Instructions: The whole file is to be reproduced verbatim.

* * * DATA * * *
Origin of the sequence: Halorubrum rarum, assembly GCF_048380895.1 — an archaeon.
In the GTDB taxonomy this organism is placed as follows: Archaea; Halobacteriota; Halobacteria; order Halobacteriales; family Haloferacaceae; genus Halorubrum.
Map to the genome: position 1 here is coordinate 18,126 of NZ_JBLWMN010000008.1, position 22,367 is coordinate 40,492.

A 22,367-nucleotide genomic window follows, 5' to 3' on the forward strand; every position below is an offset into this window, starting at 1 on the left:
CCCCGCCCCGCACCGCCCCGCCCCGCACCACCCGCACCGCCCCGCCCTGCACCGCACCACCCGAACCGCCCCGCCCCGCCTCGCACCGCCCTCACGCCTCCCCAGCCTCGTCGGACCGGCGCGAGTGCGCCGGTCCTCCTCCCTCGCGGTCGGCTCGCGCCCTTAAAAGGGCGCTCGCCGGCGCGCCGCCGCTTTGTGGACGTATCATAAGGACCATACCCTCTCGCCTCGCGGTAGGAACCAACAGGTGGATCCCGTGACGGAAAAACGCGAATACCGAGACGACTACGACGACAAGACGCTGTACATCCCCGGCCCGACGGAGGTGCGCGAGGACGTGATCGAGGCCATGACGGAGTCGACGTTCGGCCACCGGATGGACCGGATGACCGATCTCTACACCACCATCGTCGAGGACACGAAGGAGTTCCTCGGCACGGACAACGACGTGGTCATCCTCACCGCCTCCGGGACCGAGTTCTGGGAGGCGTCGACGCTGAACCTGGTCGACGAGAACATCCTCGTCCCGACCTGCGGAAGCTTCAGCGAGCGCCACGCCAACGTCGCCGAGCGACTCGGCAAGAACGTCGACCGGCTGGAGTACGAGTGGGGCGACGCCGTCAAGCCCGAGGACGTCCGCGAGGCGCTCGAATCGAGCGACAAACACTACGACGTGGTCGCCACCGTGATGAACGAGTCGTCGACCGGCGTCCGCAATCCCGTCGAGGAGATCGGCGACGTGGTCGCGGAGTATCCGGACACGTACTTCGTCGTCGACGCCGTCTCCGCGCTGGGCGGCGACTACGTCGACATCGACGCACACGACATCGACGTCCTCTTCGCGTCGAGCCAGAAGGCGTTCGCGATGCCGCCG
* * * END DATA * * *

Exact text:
Origin of the sequence: Halorubrum rarum, assembly GCF_048380895.1 — an archaeon.
In the GTDB taxonomy this organism is placed as follows: Archaea; Halobacteriota; Halobacteria; order Halobacteriales; family Haloferacaceae; genus Halorubrum.
Map to the genome: position 1 here is coordinate 18,126 of NZ_JBLWMN010000008.1, position 22,367 is coordinate 40,492.

A 22,367-nucleotide genomic window follows, 5' to 3' on the forward strand; every position below is an offset into this window, starting at 1 on the left:
CCCCGCCCCGCACCGCCCCGCCCCGCACCACCCGCACCGCCCCGCCCTGCACCGCACCACCCGAACCGCCCCGCCCCGCCTCGCACCGCCCTCACGCCTCCCCAGCCTCGTCGGACCGGCGCGAGTGCGCCGGTCCTCCTCCCTCGCGGTCGGCTCGCGCCCTTAAAAGGGCGCTCGCCGGCGCGCCGCCGCTTTGTGGACGTATCATAAGGACCATACCCTCTCGCCTCGCGGTAGGAACCAACAGGTGGATCCCGTGACGGAAAAACGCGAATACCGAGACGACTACGACGACAAGACGCTGTACATCCCCGGCCCGACGGAGGTGCGCGAGGACGTGATCGAGGCCATGACGGAGTCGACGTTCGGCCACCGGATGGACCGGATGACCGATCTCTACACCACCATCGTCGAGGACACGAAGGAGTTCCTCGGCACGGACAACGACGTGGTCATCCTCACCGCCTCCGGGACCGAGTTCTGGGAGGCGTCGACGCTGAACCTGGTCGACGAGAACATCCTCGTCCCGACCTGCGGAAGCTTCAGCGAGCGCCACGCCAACGTCGCCGAGCGACTCGGCAAGAACGTCGACCGGCTGGAGTACGAGTGGGGCGACGCCGTCAAGCCCGAGGACGTCCGCGAGGCGCTCGAATCGAGCGACAAACACTACGACGTGGTCGCCACCGTGATGAACGAGTCGTCGACCGGCGTCCGCAATCCCGTCGAGGAGATCGGCGACGTGGTCGCGGAGTATCCGGACACGTACTTCGTCGTCGACGCCGTCTCCGCGCTGGGCGGCGACTACGTCGACATCGACGCACACGACATCGACGTCCTCTTCGCGTCGAGCCAGAAGGCGTTCGCGATGCCGCCG